Hosta are well known for their large heart-shaped leaves and come in such a large variety of sizes and colour forms that there is one for almost every need. There are plenty of giant leaved hostas to choose from although they are rarely seen in your typical garden centre rare, however the largest leaved hosta ever introduced to commercial production is Hosta 'Empress Wu'.

This is a massive specimen with deeply-veined, dark powder blue leaves that can measure a rediculous 28" long by 25" wide! This extremely large hosta will grow up to 5' tall and 8' wide, but there are many other, slightly smaller forms that you can choose from.

Ligularia dentata
Ligularia dentata

Ligularia is an often overlooked genus of robust Old World herbaceous perennial plants which are native to damp habitats mostly in central and eastern Asia, although there are a few species from Europe.

They produce large round leaves as much as 12 inches wide , but will also produce rather stunning yellow or orange composite flower heads in the summer and autumn. Some of the most impressive examples are the purple leaves varieties such as Ligularia dentata 'Britt-Marie Crawford'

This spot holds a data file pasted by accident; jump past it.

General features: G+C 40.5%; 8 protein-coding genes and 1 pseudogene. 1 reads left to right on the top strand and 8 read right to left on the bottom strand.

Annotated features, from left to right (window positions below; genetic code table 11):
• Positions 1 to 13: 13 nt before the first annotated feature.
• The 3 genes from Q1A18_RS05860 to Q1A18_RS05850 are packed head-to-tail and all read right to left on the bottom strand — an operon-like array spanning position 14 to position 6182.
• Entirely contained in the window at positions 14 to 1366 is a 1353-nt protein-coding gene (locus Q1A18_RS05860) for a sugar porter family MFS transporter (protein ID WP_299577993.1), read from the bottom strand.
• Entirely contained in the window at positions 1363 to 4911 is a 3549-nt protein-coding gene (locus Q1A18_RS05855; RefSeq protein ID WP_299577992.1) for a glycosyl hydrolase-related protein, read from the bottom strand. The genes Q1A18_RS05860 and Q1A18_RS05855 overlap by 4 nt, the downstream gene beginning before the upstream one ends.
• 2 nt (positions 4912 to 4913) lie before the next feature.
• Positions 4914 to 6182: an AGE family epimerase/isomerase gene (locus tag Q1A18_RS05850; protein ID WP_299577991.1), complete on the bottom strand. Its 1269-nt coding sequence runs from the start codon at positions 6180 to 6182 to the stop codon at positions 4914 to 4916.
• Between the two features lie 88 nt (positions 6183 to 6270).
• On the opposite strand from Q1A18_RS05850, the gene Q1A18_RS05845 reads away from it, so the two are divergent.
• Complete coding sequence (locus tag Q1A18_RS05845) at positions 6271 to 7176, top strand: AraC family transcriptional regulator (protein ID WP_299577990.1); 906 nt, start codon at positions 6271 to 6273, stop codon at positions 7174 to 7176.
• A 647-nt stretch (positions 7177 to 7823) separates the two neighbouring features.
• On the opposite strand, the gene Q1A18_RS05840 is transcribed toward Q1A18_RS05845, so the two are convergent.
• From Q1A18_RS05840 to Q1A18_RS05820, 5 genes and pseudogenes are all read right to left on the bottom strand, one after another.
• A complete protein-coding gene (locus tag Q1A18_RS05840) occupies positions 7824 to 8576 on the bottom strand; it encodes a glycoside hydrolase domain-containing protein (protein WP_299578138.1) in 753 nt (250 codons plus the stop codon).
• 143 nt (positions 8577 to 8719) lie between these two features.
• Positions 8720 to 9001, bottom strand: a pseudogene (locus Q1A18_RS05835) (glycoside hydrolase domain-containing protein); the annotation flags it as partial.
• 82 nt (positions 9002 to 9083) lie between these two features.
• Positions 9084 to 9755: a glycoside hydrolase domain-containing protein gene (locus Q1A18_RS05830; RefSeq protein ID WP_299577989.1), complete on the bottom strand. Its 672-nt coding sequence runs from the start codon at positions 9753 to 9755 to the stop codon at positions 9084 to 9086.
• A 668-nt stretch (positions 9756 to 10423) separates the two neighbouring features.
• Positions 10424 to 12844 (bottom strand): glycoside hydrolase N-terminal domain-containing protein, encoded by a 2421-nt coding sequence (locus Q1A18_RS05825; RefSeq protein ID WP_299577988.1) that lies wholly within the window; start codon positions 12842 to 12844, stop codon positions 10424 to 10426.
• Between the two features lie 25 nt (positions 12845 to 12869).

Fatsia japonica
Fatsia japonica

Fatsia japonica is a species of glossy-leaved, flowering plant native to southern Japan and South Korea. Suitable for both sun and shade, this evergreen shrub is a particularly handsome specimen that can grow up to 20ft tall, with stout, sparsely branched stems.

The leaves are eight-lobed and palmate and are also available in a number of stunning cultivars. perhaps the most exotic is the recent 'Spiders Web' introduction.

Trachycarpus fortunei
Trachycarpus fortunei

Commonly known as the Chusan palm, Trachycarpus fortunei is one of the hardiest true palms that can be grown in Great Britain. Native to central China, south to northern Burma and northern India. It is a fan palm with the leaves that can be as long as 75 inches! While slow growing, given enough time it will eventually reach a height of up to 60ft tall.

It is quite happy growing in cool, damp conditions and records have shown that individuals will tolerate temperatures as low as −27.5 °C. However, lower tolerance limits of −15 °C to −20 °C are cited for mature plants. Young plants are less hardy, and can be damaged by only −8 °C.

Butia capitata
Butia capitata